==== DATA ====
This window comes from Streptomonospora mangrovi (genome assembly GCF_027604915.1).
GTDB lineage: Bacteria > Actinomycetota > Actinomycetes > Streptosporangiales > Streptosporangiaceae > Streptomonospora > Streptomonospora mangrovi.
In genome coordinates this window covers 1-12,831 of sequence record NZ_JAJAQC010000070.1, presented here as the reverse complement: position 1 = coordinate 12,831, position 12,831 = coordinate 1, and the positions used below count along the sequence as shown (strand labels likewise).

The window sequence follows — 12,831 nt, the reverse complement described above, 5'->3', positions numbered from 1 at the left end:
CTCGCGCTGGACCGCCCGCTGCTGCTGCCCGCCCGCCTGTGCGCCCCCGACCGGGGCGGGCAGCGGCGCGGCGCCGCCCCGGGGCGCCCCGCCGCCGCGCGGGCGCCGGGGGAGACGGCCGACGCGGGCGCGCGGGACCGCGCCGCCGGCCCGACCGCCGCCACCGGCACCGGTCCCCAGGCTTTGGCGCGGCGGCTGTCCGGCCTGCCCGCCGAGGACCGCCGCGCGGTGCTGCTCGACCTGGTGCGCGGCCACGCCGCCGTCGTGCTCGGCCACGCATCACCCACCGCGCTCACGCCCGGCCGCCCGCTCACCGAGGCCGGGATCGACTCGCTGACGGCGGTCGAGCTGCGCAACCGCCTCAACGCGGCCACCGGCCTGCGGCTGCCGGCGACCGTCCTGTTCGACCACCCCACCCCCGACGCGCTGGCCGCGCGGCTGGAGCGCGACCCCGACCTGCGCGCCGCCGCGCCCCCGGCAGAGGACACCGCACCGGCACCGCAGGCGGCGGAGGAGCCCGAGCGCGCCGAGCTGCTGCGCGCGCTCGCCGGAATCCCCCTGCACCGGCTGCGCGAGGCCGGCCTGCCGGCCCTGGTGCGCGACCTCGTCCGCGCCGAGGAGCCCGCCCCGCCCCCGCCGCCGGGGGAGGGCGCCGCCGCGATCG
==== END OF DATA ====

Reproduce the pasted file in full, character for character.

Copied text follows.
This window comes from Streptomonospora mangrovi (genome assembly GCF_027604915.1).
GTDB lineage: Bacteria > Actinomycetota > Actinomycetes > Streptosporangiales > Streptosporangiaceae > Streptomonospora > Streptomonospora mangrovi.
In genome coordinates this window covers 1-12,831 of sequence record NZ_JAJAQC010000070.1, presented here as the reverse complement: position 1 = coordinate 12,831, position 12,831 = coordinate 1, and the positions used below count along the sequence as shown (strand labels likewise).

The window sequence follows — 12,831 nt, the reverse complement described above, 5'->3', positions numbered from 1 at the left end:
CTCGCGCTGGACCGCCCGCTGCTGCTGCCCGCCCGCCTGTGCGCCCCCGACCGGGGCGGGCAGCGGCGCGGCGCCGCCCCGGGGCGCCCCGCCGCCGCGCGGGCGCCGGGGGAGACGGCCGACGCGGGCGCGCGGGACCGCGCCGCCGGCCCGACCGCCGCCACCGGCACCGGTCCCCAGGCTTTGGCGCGGCGGCTGTCCGGCCTGCCCGCCGAGGACCGCCGCGCGGTGCTGCTCGACCTGGTGCGCGGCCACGCCGCCGTCGTGCTCGGCCACGCATCACCCACCGCGCTCACGCCCGGCCGCCCGCTCACCGAGGCCGGGATCGACTCGCTGACGGCGGTCGAGCTGCGCAACCGCCTCAACGCGGCCACCGGCCTGCGGCTGCCGGCGACCGTCCTGTTCGACCACCCCACCCCCGACGCGCTGGCCGCGCGGCTGGAGCGCGACCCCGACCTGCGCGCCGCCGCGCCCCCGGCAGAGGACACCGCACCGGCACCGCAGGCGGCGGAGGAGCCCGAGCGCGCCGAGCTGCTGCGCGCGCTCGCCGGAATCCCCCTGCACCGGCTGCGCGAGGCCGGCCTGCCGGCCCTGGTGCGCGACCTCGTCCGCGCCGAGGAGCCCGCCCCGCCCCCGCCGCCGGGGGAGGGCGCCGCCGCGATCG